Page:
We all know those people on social media who are incredibly proud of their small business, startup, or work ethic. And of course we know those Facebook friends who share every intimate detail of their day and their life. The question that interests me is which is a better use of social media and which is more appropriate. Even as I type that last sentence I struggle with such a harsh and complete distinction of a right vs wrong use of social media. Let’s look at the pros and cons for these two approaches and then see if we can draw a conclusion about the right approach to a social media strategy. Continue reading Social Media: Personal vs Professional
Chirp. That’s how it began. A single, simple, chirp from my Tweetdeck. I was in the middle of a meeting in my office when the tweet came in and I glanced only half-interested while deep in conversation. When I read the tweet however everything else stopped. Continue reading The Power of Product Hunt
It seems as though more and more people these days love to jump on Twitter and post whenever they’re annoyed, angry or frustrated with a company or service. Sharing only your grievances on Twitter will quickly alienate you from any potential followers. Here’s why you should tweet happy.
I’m certainly not against using Twitter for communication with corporations and if you look through my twitter history you’ll see several different examples of how I used Twitter to express frustration with a company or disappointment in a service. (Here’s an example and here’s another). But I also tweet when I’m happy with a service or a company. (please see Exhibit A and Exhibit B). So I would encourage you to be balanced in your tweeting because a balanced social media profile is a good thing.
Sprinkle equal amounts of praise and criticism in your posts, along with a healthy dose of information, anecdotes and more. Always focus on the purpose of your social media platforms. Are you seeking a place to simply talk, or are you looking for communication? Are you seeking connections or do you just want to shout at people through the twitter bullhorn?
We’ve all been in the room with the person that just won’t stop talking about themselves, their problems, and their situations. It’s not fun to listen to them. In fact, most people can’t take it for too long before they begin to tune the person out and eventually wander off completely. No one likes to be around that type of person. The same holds true for your online social media networks. Think about the other person. Is the information you share relevant to them? Are they interested in what you share and more importantly do you give them reason or opportunity to interact with you?
You shouldn’t always be talking. You should be engaging. I want my social communication to be a two-way street. As much as I want to share, I also want to listen. I want to make connections and I want to learn about the interests of others. By doing this I am making sure I demonstrate that I am not the most important person. Your social posts give you this opportunity. Take the following four tips when posting on social media.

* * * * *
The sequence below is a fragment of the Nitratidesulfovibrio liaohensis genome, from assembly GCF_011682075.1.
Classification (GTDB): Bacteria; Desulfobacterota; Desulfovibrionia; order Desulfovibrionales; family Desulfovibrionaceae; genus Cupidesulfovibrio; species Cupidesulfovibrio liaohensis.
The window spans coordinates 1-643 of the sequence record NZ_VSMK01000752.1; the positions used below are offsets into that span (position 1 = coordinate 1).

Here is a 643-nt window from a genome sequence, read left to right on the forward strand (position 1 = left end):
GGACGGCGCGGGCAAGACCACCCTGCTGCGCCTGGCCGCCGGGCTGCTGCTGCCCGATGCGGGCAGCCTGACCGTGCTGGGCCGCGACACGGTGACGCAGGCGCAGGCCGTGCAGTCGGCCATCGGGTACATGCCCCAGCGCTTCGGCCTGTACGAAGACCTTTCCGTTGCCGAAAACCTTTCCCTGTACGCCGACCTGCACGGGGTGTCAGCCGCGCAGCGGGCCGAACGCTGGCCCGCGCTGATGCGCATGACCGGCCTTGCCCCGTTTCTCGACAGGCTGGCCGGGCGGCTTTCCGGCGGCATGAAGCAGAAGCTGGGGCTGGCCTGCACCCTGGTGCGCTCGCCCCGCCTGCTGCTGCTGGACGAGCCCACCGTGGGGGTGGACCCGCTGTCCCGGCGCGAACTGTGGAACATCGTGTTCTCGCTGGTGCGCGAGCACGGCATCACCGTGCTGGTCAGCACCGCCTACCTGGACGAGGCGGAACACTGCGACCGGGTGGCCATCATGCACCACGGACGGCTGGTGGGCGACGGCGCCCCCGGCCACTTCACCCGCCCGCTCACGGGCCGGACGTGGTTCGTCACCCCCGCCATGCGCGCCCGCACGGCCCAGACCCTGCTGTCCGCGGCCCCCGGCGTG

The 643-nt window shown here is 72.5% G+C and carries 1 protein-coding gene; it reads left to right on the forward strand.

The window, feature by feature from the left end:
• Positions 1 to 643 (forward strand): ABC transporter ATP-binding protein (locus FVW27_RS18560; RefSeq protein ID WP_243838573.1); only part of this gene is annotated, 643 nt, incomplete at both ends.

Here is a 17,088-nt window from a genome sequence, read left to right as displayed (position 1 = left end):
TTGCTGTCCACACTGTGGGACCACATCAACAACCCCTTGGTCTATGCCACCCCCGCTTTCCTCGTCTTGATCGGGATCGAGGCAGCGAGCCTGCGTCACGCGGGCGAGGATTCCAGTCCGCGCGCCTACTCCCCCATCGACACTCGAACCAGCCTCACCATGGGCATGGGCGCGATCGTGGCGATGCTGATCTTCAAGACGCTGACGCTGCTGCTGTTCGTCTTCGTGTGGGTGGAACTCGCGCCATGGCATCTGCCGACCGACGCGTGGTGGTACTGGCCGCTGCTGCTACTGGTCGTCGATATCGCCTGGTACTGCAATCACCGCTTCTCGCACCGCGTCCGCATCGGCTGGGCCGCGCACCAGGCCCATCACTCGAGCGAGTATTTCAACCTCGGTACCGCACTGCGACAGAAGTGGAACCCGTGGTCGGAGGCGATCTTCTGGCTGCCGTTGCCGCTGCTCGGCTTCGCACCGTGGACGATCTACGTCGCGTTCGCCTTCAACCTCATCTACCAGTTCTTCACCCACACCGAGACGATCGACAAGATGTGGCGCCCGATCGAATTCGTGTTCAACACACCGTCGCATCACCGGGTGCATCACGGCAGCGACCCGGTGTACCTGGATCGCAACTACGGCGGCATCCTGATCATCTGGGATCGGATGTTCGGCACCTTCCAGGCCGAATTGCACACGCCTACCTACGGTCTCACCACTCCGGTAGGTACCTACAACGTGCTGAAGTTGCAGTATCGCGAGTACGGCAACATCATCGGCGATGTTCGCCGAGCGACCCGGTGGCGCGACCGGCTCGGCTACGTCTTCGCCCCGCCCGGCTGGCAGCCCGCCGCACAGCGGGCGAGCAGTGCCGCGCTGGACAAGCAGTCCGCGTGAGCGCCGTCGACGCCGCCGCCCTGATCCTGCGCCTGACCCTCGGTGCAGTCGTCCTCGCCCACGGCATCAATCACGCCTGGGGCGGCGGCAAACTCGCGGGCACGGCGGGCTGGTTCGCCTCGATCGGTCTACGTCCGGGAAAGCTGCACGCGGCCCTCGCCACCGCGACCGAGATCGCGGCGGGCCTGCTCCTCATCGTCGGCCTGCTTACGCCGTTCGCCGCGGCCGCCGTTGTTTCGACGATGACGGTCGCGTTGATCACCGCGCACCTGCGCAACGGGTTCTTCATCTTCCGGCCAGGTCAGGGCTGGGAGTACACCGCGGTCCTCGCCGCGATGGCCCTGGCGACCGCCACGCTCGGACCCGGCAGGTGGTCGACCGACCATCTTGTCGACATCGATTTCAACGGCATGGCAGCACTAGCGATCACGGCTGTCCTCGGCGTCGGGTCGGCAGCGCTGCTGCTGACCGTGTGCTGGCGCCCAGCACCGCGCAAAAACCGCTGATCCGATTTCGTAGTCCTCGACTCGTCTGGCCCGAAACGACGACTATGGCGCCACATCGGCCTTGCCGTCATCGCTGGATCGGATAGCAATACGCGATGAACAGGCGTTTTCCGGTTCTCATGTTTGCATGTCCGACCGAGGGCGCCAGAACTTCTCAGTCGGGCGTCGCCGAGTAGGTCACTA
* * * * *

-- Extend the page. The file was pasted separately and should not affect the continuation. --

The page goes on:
1. Post About Your Business Sparingly
No one wants to hear 24/7 tweets about your business and your product offering (remember that guy in the room you can’t wait to get away from). I’m not saying don’t post about your business, but do it in moderation. Share your business successes (and failures), share about your services, but consider how often you do so. Also, give information and advice based on your business experience. This leads directly into the next tip.
Share Business Strategy
As your business has evolved and grown I am sure you have found ways in which you could have done things better. Or maybe you found something that works very well for your business. Share tips and insights which your followers will find interesting. This is a different way of sharing about your own business. It provides your followers with information about you and your business without making anyone feel like they’re being “sold” something.
Be A Channel
Don’t be afraid of posting or re-posting content from someone else. Now I’m not saying you claim it as your own, give them the credit and merely retweet or share their information. This will give others valuable information which you have in a sense curated for them. You’ve applied your knowledge and wisdom to pull out those articles and nuggets of value and shared it with them. You’ve made their life easy and they’ll appreciate you more for it. There is nothing wrong with sharing someone else’s content.
Don’t post too much of any one thing. Don’t share too much about your business, don’t share too much strategy, don’t be just a re-tweeter of someone else’s information. You must stay balanced. By offering a well-rounded online social profile you demonstrate your full character. You want people to know you, not just one facet of you. Just as if you were talking in person to someone – you should conduct your social posts in the same way.
It’s simple really and we can all do it. Take these four quick tips and improve your social media profile. Remember don’t just post when you’re dissatisfied with something (or someone) but offer a well-rounded and true representation of your business and ultimately you.